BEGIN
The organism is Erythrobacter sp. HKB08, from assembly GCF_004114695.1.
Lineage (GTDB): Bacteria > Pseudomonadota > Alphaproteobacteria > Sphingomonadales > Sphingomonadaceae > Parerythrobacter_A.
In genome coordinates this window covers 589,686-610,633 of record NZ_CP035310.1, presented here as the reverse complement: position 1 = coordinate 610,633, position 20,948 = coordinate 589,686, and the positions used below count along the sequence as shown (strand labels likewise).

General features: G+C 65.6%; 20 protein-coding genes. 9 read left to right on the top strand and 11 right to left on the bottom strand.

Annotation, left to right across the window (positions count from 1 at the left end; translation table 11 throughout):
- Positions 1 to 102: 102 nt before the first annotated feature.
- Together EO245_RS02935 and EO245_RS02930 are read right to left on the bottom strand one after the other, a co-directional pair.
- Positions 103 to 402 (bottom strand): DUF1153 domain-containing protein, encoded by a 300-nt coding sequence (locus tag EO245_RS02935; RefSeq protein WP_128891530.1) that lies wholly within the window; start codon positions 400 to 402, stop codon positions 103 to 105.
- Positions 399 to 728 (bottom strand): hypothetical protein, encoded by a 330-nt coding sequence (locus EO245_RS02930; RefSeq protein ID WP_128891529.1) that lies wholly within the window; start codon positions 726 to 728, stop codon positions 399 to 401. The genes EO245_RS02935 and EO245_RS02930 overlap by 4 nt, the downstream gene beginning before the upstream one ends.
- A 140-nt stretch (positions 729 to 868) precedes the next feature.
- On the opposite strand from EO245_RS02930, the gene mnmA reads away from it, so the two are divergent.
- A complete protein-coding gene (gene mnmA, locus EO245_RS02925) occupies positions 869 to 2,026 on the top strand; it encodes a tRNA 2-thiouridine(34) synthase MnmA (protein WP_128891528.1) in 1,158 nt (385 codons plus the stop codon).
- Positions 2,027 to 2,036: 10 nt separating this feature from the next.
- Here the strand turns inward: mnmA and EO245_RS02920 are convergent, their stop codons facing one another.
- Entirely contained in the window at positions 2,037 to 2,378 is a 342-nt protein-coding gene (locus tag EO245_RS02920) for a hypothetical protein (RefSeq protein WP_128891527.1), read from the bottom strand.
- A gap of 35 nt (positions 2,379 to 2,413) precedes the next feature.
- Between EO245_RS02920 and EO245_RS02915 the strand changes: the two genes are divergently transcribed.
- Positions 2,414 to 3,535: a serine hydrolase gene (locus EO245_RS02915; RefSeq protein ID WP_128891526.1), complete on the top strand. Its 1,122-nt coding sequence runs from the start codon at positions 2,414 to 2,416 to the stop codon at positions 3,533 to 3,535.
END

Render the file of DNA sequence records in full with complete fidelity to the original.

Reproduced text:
The organism is Erythrobacter sp. HKB08, from assembly GCF_004114695.1.
Lineage (GTDB): Bacteria > Pseudomonadota > Alphaproteobacteria > Sphingomonadales > Sphingomonadaceae > Parerythrobacter_A.
In genome coordinates this window covers 589,686-610,633 of record NZ_CP035310.1, presented here as the reverse complement: position 1 = coordinate 610,633, position 20,948 = coordinate 589,686, and the positions used below count along the sequence as shown (strand labels likewise).

General features: G+C 65.6%; 20 protein-coding genes. 9 read left to right on the top strand and 11 right to left on the bottom strand.

Annotation, left to right across the window (positions count from 1 at the left end; translation table 11 throughout):
- Positions 1 to 102: 102 nt before the first annotated feature.
- Together EO245_RS02935 and EO245_RS02930 are read right to left on the bottom strand one after the other, a co-directional pair.
- Positions 103 to 402 (bottom strand): DUF1153 domain-containing protein, encoded by a 300-nt coding sequence (locus tag EO245_RS02935; RefSeq protein WP_128891530.1) that lies wholly within the window; start codon positions 400 to 402, stop codon positions 103 to 105.
- Positions 399 to 728 (bottom strand): hypothetical protein, encoded by a 330-nt coding sequence (locus EO245_RS02930; RefSeq protein ID WP_128891529.1) that lies wholly within the window; start codon positions 726 to 728, stop codon positions 399 to 401. The genes EO245_RS02935 and EO245_RS02930 overlap by 4 nt, the downstream gene beginning before the upstream one ends.
- A 140-nt stretch (positions 729 to 868) precedes the next feature.
- On the opposite strand from EO245_RS02930, the gene mnmA reads away from it, so the two are divergent.
- A complete protein-coding gene (gene mnmA, locus EO245_RS02925) occupies positions 869 to 2,026 on the top strand; it encodes a tRNA 2-thiouridine(34) synthase MnmA (protein WP_128891528.1) in 1,158 nt (385 codons plus the stop codon).
- Positions 2,027 to 2,036: 10 nt separating this feature from the next.
- Here the strand turns inward: mnmA and EO245_RS02920 are convergent, their stop codons facing one another.
- Entirely contained in the window at positions 2,037 to 2,378 is a 342-nt protein-coding gene (locus tag EO245_RS02920) for a hypothetical protein (RefSeq protein WP_128891527.1), read from the bottom strand.
- A gap of 35 nt (positions 2,379 to 2,413) precedes the next feature.
- Between EO245_RS02920 and EO245_RS02915 the strand changes: the two genes are divergently transcribed.
- Positions 2,414 to 3,535: a serine hydrolase gene (locus EO245_RS02915; RefSeq protein ID WP_128891526.1), complete on the top strand. Its 1,122-nt coding sequence runs from the start codon at positions 2,414 to 2,416 to the stop codon at positions 3,533 to 3,535.